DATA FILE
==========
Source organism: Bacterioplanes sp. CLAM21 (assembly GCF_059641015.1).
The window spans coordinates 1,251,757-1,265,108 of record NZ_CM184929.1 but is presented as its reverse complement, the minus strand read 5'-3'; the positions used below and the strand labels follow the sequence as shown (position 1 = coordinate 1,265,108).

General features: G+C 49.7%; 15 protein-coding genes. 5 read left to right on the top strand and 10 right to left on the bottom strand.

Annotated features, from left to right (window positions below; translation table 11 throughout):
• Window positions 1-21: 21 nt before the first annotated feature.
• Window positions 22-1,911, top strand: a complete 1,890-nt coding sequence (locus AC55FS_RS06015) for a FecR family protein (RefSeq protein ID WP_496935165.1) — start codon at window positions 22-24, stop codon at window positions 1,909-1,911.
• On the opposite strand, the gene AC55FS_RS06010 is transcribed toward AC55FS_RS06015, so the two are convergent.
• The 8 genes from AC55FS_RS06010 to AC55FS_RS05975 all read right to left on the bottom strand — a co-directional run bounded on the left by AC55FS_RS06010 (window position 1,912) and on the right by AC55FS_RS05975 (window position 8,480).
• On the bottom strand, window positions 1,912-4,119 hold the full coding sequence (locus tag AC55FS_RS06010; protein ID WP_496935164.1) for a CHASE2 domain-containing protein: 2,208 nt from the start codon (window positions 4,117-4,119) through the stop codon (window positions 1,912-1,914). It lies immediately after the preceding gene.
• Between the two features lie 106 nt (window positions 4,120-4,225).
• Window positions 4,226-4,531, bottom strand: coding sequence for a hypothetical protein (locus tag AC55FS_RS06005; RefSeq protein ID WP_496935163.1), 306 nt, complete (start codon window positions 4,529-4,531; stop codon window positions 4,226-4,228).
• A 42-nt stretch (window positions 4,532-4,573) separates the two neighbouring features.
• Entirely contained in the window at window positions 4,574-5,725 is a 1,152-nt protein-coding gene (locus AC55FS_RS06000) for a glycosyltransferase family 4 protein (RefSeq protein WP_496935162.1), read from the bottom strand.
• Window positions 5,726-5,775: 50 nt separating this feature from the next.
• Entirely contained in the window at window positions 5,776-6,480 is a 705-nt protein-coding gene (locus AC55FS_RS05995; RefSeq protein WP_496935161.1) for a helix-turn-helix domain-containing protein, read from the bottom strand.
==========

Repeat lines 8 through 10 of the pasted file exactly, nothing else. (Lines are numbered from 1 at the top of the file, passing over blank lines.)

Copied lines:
• The 8 genes from AC55FS_RS06010 to AC55FS_RS05975 all read right to left on the bottom strand — a co-directional run bounded on the left by AC55FS_RS06010 (window position 1,912) and on the right by AC55FS_RS05975 (window position 8,480).
• On the bottom strand, window positions 1,912-4,119 hold the full coding sequence (locus tag AC55FS_RS06010; protein ID WP_496935164.1) for a CHASE2 domain-containing protein: 2,208 nt from the start codon (window positions 4,117-4,119) through the stop codon (window positions 1,912-1,914). It lies immediately after the preceding gene.
• Between the two features lie 106 nt (window positions 4,120-4,225).